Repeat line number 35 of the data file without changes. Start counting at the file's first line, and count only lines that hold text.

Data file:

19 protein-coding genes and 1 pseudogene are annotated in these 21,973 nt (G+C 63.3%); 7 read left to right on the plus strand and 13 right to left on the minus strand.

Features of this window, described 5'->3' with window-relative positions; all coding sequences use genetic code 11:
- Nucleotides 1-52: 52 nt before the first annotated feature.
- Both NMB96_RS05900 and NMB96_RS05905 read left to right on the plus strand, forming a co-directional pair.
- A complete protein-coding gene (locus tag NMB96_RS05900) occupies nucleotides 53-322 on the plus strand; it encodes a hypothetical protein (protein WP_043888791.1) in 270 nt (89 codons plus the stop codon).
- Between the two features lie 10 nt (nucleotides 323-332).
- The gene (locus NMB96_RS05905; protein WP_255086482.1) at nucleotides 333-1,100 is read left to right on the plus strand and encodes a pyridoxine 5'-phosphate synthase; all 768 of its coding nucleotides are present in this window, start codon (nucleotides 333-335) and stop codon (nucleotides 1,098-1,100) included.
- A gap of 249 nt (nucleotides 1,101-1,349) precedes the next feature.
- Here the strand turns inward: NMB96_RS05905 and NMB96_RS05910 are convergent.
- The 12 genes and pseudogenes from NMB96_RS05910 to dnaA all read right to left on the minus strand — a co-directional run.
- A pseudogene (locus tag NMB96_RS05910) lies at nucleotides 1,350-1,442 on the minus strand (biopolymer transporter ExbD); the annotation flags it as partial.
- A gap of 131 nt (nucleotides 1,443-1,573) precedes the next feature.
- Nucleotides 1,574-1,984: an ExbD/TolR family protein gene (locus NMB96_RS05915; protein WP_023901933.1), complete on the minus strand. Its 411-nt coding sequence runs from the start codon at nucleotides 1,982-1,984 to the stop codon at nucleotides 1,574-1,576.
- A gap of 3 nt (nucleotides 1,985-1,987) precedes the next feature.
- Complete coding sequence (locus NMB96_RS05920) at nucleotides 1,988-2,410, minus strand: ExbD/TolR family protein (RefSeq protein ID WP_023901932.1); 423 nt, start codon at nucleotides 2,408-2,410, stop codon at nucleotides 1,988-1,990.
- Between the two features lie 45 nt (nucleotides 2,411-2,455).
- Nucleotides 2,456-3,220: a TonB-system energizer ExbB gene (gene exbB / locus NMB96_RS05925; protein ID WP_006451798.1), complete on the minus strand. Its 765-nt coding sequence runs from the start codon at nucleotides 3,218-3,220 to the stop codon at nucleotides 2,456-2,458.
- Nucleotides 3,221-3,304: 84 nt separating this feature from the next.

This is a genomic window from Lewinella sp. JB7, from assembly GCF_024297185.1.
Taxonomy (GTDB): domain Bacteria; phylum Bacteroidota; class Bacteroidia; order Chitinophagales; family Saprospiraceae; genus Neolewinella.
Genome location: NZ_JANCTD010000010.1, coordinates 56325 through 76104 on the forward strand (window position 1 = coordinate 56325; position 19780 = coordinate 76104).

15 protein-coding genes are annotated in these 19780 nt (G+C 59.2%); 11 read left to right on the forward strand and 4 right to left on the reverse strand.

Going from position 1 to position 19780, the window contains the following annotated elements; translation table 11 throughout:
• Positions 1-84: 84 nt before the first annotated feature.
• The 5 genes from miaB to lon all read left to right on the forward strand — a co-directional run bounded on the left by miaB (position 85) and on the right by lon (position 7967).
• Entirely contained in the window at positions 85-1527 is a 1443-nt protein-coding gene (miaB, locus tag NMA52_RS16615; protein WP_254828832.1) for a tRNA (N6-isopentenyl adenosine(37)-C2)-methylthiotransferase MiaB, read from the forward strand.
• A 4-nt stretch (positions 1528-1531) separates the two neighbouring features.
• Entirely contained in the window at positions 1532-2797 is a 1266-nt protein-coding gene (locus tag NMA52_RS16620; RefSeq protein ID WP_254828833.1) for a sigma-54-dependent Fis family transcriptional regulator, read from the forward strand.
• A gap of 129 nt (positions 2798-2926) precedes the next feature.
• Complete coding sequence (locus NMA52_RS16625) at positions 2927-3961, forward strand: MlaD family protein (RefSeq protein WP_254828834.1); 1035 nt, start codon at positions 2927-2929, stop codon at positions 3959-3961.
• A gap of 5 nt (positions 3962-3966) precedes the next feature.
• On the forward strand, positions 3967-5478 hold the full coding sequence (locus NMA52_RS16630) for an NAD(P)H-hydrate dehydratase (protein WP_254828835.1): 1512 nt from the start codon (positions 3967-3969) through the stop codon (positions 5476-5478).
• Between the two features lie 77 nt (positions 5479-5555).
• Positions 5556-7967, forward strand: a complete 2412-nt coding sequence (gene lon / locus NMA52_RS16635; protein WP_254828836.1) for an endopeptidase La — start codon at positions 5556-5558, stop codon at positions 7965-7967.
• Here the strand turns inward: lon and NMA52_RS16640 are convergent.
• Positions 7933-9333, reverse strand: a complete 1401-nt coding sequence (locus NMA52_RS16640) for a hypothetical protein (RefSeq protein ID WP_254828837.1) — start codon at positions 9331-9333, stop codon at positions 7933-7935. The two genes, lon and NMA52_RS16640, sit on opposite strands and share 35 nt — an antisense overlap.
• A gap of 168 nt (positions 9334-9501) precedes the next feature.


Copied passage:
• Here the strand turns inward: lon and NMA52_RS16640 are convergent.